[http://www.michigan.gov/mdch/0,1607,7-132-4645---,00.html Michigan Department of Community Health]
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== Related Websites  ==
  
== Related Wiki Articles  ==
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*[http://seekingmichigan.org/look/2015/03/17/theyre-here Seeking Michigan]
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*[http://www.michigan.gov/mdch/0,1607,7-132-4645---,00.html Michigan Department of Community Health]
  
[[Michigan Vital Records|Michigan Vital Records]]
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== Related Wiki Articles  ==
  
== Contributions to This Article  ==
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[[Michigan Vital Records]]
  
{{Contributor_invite}}
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== How You Can Contribute ==
  
== Citing FamilySearch Historical Collections  ==
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{{Contributor_invite}}
  
When you copy information from a record, you should list where you found the information. This will help you or others to find the record again. It is also good to keep track of records where you did not find information, including the names of the people you looked for in the records. A suggested format for keeping track of records that you have searched is found in the wiki article [[Help:How to Cite FamilySearch Collections]].
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== Citations for This Collection  ==
  
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Citing your sources makes it easy for others to find and evaluate the records you used. When you copy information from a record, list where you found that information. Here you can find citations already created for the entire collection and for each individual record or image.
  
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'''Collection Citation''':<br> {{Collection citation| text = "Michigan, Death Certificates, 1921-1952." ''FamilySearch'' (https://www.familysearch.org. accessed 2016.). Michigan Department of Community Health, Division for Vital Records and Health Statistics, Lansing, Michigan.}} <br> '''Record Citation''' (or citation for the index entry):<br> {{Record Citation Link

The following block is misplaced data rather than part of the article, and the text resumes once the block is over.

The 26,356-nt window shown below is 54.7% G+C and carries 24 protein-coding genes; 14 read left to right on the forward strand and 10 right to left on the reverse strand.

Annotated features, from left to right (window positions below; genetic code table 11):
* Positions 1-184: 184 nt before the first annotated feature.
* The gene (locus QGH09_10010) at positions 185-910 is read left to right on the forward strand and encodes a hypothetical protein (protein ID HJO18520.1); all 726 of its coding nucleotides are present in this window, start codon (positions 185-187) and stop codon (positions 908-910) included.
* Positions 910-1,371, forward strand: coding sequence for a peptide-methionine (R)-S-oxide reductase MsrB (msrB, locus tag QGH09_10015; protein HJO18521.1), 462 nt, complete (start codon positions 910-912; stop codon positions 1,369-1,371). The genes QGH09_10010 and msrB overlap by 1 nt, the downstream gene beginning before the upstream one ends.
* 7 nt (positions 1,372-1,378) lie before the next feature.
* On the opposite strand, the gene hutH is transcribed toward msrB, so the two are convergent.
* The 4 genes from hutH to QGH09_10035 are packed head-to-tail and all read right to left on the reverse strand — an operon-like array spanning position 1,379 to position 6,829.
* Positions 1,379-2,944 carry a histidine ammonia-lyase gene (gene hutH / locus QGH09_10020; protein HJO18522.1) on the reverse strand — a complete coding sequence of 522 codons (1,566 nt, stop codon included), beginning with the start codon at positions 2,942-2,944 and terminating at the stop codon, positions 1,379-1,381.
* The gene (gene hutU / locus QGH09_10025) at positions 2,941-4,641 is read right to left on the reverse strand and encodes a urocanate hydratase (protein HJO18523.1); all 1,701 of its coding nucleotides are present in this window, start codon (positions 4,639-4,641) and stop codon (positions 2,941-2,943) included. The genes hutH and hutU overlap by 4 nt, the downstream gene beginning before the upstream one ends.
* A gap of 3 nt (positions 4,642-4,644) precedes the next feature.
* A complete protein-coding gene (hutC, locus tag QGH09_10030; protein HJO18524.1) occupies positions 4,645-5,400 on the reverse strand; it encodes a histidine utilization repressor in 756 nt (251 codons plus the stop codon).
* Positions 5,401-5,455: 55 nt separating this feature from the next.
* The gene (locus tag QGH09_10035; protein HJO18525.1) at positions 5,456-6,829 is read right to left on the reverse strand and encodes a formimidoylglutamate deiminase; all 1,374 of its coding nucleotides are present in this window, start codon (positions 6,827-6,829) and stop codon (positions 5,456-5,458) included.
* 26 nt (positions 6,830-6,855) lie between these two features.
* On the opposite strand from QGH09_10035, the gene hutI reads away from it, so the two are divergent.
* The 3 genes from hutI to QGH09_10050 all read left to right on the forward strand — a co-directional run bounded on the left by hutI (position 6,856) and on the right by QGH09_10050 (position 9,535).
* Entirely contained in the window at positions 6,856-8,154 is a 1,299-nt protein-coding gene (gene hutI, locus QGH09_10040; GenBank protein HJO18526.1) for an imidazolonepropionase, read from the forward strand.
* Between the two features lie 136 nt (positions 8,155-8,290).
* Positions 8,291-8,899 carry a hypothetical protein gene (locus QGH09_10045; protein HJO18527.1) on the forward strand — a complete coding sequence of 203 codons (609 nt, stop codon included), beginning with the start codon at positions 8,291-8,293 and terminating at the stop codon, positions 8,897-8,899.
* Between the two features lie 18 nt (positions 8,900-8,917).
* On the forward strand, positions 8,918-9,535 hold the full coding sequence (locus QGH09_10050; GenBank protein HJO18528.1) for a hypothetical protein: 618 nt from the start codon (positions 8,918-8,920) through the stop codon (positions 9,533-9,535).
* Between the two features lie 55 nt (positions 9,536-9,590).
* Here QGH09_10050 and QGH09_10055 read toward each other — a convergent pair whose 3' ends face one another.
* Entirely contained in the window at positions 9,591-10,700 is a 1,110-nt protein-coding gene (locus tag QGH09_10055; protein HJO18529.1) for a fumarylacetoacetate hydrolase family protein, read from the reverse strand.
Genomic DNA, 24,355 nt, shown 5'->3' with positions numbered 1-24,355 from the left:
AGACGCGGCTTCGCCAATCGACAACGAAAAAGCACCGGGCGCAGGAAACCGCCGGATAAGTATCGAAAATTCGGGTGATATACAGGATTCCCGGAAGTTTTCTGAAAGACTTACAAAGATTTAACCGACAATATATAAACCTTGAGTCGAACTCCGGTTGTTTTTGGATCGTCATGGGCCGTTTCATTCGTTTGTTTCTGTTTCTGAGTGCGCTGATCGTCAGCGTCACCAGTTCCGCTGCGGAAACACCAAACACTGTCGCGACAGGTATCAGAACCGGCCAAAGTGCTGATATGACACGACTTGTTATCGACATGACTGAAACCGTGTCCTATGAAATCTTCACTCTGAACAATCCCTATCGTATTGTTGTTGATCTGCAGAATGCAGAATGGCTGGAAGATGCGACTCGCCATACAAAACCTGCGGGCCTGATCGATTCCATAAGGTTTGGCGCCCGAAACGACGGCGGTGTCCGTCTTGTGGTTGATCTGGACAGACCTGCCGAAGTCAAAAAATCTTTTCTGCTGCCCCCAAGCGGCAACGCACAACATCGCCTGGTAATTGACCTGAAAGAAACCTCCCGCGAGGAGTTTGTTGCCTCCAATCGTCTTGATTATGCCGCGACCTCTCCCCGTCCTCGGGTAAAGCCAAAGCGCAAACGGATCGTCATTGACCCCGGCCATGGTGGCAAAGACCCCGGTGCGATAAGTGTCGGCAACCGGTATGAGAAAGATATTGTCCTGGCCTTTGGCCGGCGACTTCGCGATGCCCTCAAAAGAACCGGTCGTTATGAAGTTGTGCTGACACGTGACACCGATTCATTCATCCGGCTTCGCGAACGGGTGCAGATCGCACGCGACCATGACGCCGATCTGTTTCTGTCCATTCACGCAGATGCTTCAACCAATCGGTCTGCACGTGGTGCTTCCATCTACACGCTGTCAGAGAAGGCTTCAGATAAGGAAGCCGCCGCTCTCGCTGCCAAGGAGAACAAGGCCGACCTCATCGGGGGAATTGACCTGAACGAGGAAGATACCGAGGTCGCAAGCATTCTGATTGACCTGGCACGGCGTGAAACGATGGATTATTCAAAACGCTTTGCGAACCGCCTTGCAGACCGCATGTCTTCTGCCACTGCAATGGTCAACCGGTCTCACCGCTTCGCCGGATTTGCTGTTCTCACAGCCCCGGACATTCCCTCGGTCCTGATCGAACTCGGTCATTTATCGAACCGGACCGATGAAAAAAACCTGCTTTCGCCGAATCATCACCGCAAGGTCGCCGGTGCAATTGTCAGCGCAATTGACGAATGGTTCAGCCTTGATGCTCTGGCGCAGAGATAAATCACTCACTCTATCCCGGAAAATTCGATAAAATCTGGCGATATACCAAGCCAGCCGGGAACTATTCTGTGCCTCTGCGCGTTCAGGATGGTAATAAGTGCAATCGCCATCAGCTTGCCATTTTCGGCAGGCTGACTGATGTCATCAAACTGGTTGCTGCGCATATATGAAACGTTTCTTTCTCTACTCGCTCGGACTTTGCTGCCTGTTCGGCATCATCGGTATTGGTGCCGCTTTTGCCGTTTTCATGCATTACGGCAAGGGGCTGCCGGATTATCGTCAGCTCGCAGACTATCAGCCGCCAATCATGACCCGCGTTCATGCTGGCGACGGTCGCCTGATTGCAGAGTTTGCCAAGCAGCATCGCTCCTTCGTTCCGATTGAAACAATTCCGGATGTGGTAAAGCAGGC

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|CID=CID1968532
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|title=Michigan, Death Certificates, 1921-1952
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}}
  
[[Category:Michigan|Vital Records]]
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[[Category:Michigan FamilySearch Historical Records|Vital Records]]

Latest revision as of 17:33, 25 January 2016

FamilySearch Record Search This article describes a collection of historical records available at FamilySearch.org.

Michigan.png

Contents

[edit] Record Description

The collection consists of an index of death records from the Michigan Department of Community Health, Division for Vital Records and Health Statistics in Lansing for the years 1921 to 1952.

These records are also available on the Seeking Michigan website.

[edit] Record Content

The records usually contain the following information:

  • Name of deceased
  • Death date and place
  • Birth date and place
  • Age
  • Marital status
  • Names of parents
  • Name of spouse
  • Race
  • Gender
  • Residence
  • Name and relationship of informant

[edit] How to Use the Record

To begin your search it is helpful to know the following:

  • Name
  • Date of death
  • Place of death

[edit] Search the Collection

To search by index:
Fill in the requested information on the initial search page. Look at the list of entries created by your search. Compare the information about the individuals in the list to what you already know about your ancestors to determine if this is the correct family or person. You may need to compare the information on about more than one person to find your ancestor. Keep in mind:

  • There may be more than one person in the records with the same name.
  • You may not be sure of your own ancestor’s name.
  • Your ancestor may have used different names, or variations of their name, throughout their life.